- Porcupine Tree, "Kneel and Disconnect": New Porcupine Tree! It's
always great to get new stuff from these guys. It's good, but it's not
up to the quality of their last two albums. (But given that their last two
were utterly amazing, that's not much of a criticism.)
- Mind Games, "Royalty in Jeopardy": Some prog that I recently found
via eMusic. They've got a sound that I describe as being sort of like a
mix between Yes and Marillion. They're very good - I wouldn't put them
in the top ranks of neo-prog, but they're not at the bottom either.
- Riverside, "Cybernetic Pillow": Now, these guys, I would
definitely put in the top ranks of neo-prog. Riverside is a
Polish prog-rock band, formed by members of a couple of other
heavy metal bands. They're absolutely brilliant. This track
is off their album "Rapid Eye Movement", which I'd recommend as a first
- Marillion, "Hard as Love (acoustic)": This is the version of "Hard as
Love"" from their recent acoustic album. HaL was one of their louder,
poppier, catchier tunes - a Marillion rocker. To call this just an acoustic
mix doesn't do it justice. They took the basic bones of the song,
and completely rebuilt it. It's an amazing change. The acoustic
version swaps the bridge and the chorus, completely changing the fell
of the structure, and turning it into something that's almost a ballad.
Amazing, and much better than the original version of the song.
- Thinking Plague, "This Weird Wind": Thinking Plague is a group
that I have a hard time describing. To me, they sound like a very out-there
post-rock group with classical influences, but I've been told that
they call themselves a "Rock in Opposition" band. What they are is
a distinctly peculiar ensemble. They've got vocals, but they use
the singers voice like it's just another instrument in the mix - it's
not leading the song in any way, it's just part of the music. The music
itself is frequently atonal, with a very peculiar sound. The guitarist
sounds very much like one of Robert Fripp's GuitarCraft students - but
when I mentioned that in the past, he showed up in the comments saying
"Who's Robert Fripp?" I love Thinking Plague, but I have a hard time
recommending them - they're so strange that most people won't like
them. If you're a big fan of both neo-progressive rock and 20th
century classical, then definitely give them a listen.
- EQ, "Closer": IQ is back! IQ is a progressive band that
got started around the same time as Marillion. Also like Marillion, they
started off sounding like a Peter Gabriel-era Genesis rip-off, but
they've evolved their own very distinct sound over the years. They're
absolutely fantastic - I'd put them up in the top of neo-progressive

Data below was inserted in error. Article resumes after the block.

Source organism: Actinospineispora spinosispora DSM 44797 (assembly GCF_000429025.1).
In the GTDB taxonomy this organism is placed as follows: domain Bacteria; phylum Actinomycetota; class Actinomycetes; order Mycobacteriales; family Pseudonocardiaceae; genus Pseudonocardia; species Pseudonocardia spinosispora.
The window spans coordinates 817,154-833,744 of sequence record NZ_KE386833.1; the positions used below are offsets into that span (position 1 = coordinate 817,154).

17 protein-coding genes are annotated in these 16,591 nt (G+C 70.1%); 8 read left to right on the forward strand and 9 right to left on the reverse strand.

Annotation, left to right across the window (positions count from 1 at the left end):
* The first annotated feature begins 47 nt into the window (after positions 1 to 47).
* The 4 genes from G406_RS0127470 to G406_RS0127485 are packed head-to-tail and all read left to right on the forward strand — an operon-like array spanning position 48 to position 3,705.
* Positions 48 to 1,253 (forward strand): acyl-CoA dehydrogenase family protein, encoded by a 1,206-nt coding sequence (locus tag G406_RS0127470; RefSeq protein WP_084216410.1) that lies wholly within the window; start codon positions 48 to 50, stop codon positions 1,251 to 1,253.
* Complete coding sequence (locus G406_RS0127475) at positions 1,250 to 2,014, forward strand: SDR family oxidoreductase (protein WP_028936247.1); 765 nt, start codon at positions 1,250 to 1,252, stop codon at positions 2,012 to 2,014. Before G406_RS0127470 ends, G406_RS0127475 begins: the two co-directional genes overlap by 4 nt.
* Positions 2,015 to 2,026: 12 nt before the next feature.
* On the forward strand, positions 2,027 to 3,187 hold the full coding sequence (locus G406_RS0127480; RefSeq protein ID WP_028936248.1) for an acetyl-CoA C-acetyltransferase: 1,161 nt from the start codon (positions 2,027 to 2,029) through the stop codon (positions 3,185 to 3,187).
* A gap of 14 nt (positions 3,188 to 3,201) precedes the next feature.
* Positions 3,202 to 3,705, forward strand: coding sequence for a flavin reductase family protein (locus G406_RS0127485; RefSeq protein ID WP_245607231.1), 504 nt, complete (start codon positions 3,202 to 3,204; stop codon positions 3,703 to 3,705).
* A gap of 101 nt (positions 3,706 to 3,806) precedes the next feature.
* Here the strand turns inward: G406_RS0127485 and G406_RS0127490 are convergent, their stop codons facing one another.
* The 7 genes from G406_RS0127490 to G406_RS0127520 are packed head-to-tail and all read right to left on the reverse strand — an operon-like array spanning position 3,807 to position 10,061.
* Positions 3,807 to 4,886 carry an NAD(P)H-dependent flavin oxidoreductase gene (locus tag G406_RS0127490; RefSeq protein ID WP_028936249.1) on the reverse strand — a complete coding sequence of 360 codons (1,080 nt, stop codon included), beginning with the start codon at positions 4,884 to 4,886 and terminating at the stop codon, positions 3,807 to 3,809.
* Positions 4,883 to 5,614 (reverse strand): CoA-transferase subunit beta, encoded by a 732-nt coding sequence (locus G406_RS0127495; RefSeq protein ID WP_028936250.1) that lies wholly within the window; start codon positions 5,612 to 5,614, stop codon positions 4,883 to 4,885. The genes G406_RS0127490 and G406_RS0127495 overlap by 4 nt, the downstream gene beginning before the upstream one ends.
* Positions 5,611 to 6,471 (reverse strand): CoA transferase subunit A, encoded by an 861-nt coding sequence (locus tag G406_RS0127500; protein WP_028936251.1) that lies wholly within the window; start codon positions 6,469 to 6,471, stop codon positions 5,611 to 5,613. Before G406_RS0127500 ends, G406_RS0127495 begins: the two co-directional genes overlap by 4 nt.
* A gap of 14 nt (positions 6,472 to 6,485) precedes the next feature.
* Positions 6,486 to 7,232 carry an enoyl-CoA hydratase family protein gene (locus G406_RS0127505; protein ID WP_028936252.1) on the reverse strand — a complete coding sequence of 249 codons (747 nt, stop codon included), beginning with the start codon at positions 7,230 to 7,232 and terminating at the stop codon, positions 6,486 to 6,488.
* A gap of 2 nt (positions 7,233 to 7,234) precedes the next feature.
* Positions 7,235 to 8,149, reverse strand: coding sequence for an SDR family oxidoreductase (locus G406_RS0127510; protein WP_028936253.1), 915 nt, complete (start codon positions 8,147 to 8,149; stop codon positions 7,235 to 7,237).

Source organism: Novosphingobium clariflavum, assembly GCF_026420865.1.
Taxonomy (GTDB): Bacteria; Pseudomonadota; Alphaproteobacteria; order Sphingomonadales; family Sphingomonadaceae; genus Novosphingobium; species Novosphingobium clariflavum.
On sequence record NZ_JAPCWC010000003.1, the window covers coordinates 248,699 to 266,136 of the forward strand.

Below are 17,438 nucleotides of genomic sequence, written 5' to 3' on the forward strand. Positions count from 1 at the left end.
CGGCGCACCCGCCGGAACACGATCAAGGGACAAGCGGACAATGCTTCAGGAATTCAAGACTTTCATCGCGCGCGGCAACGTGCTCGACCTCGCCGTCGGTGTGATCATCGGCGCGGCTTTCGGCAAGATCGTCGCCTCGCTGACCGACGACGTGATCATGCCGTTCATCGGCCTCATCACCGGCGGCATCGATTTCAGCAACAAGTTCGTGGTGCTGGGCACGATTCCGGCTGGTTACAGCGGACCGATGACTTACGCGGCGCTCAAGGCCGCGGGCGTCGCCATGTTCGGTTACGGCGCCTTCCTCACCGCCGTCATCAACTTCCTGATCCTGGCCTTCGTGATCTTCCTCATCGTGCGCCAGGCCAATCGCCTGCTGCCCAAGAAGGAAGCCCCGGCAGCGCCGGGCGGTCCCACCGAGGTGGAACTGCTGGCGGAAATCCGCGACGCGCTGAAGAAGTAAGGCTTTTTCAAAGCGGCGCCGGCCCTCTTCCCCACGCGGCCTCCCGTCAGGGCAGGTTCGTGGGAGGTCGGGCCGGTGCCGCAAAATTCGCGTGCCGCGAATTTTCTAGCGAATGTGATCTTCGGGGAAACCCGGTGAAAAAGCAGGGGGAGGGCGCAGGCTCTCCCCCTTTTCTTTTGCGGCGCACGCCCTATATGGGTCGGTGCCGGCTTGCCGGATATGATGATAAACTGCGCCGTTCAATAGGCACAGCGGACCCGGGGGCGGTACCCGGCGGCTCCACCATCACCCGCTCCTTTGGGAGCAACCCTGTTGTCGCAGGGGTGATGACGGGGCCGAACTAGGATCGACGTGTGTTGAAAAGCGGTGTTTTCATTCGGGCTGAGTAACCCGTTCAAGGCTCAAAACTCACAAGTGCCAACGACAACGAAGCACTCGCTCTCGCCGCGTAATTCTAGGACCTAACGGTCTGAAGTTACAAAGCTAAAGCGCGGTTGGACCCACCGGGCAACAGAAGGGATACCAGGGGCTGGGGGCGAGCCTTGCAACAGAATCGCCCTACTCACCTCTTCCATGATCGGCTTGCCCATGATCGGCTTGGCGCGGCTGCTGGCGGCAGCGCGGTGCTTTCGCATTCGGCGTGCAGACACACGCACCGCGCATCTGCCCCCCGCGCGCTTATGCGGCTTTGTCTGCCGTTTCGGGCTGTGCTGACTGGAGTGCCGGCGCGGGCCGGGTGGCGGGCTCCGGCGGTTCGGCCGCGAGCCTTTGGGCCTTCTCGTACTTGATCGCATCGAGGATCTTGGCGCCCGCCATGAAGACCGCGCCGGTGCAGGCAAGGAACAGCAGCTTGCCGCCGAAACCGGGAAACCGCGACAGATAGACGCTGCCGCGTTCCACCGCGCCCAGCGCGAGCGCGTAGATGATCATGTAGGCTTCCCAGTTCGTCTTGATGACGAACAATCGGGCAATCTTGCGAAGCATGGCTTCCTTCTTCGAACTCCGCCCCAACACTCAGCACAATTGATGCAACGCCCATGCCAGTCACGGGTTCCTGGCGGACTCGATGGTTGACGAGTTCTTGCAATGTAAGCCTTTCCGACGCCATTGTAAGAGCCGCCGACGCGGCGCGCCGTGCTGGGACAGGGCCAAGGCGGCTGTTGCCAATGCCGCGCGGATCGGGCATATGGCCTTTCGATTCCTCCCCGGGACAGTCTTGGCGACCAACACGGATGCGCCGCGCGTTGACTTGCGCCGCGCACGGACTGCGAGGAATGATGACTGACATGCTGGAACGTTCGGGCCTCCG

bands with Marillion and the Flower Kings. And they just released a new
album, which is absolutely fantastic.
- Sonic Youth, "Rain King (live)": Very typical Sonic Youth - strange
tonality. Loud. Tons of hidden complexity. Brilliant. And performed
live! No studio tricks here.
- Kayo Dot, "The Useless Ladder": Another very hard-to-describe
band. Roughly, they're what you get when a progressive metal band
decides to start writing 21st century classical chamber music. Very,
very highly recommended.
- Red Sparrowes, "And By Our Own Hand Did Every Last Bird Lie Silent In
Their Puddles, The Air Barren Of Songs As The Clouds Drifted Away. For Killing
Their Greatest Enemy, The Locusts Noisily Thanked Us And Turned Their Jaws
Toward Our Crops, Swallowing Our Greed Whole": It took me longer to type
the title of that than it did to listen to it. Red Sparrowes is a really
excellent post-rock band. But frankly, this track just annoys be because
of the damn title.
- Rachel's, "A French Gallease": A beautiful track by my favorite
of the classically-leaning post-rock ensembles.
Is the Sonic Youth track from that deluxe reissue? I haven't gotten it yet, but live recordings tend to show them in a very good light.
Hi Mark - a couple corrections:
"Thinking Plague ...To me, they sound like a very out-there post-rock group with classical influences, but I've been told that they call themselves a "Rock in Opposition" band."
Not so. We have never approved of that term. It's non-descriptive, meaningless and mis-applied. I like your description better, frankly. But I'd porbably call us "advanced" or "avant" progressive.
"The music itself is frequently atonal, with a very peculiar sound."
I would contest the idea that TP is "atonal". More like polytonal or "extended" tonal. We have tonal "centers", but they may be more ambiguous or juxtaposed with other centers. It's why the music does NOT sound like, say, 12-tone music. Many have said that our music is "hummable" (with enough listens)...
" The guitarist sounds very much like one of Robert Fripp's GuitarCraft students - but when I mentioned that in the past, he showed up in the comments saying "Who's Robert Fripp?"
I'm that guitarist, and I've admired Fripp ever since 1970 when I first heard Crimson. So, that wasn't me, and I have NEVER participated in Fripp's GuitarCraft program. I'm a 'self-created' guitarist - not a Fripp 'product'.
"I love Thinking Plague, but I have a hard time recommending them - they're so strange that most people won't like them."
I'm thrilled that you 'love' us. However, I don't think we're so 'strange'. We're just "modern" (as opposed to "post-modern"). It's a "rock" music aesthetic applied to a 20th century harmonic/rhythmic sensibility. However, it's not random (aleatoric), 12-tone, atonal (per se'), nor totally "inaccesible". It just takes more listens. We're really more like neo-romantic/polytonality performed by a "band" with guitars, bass, drums, synths, samplers, pianos, saxes, flutes, voices, ocassionally with accordions, harmoniums, etc. Your readers can hear samples here: www.thinkingplague.org Judge for yourselves.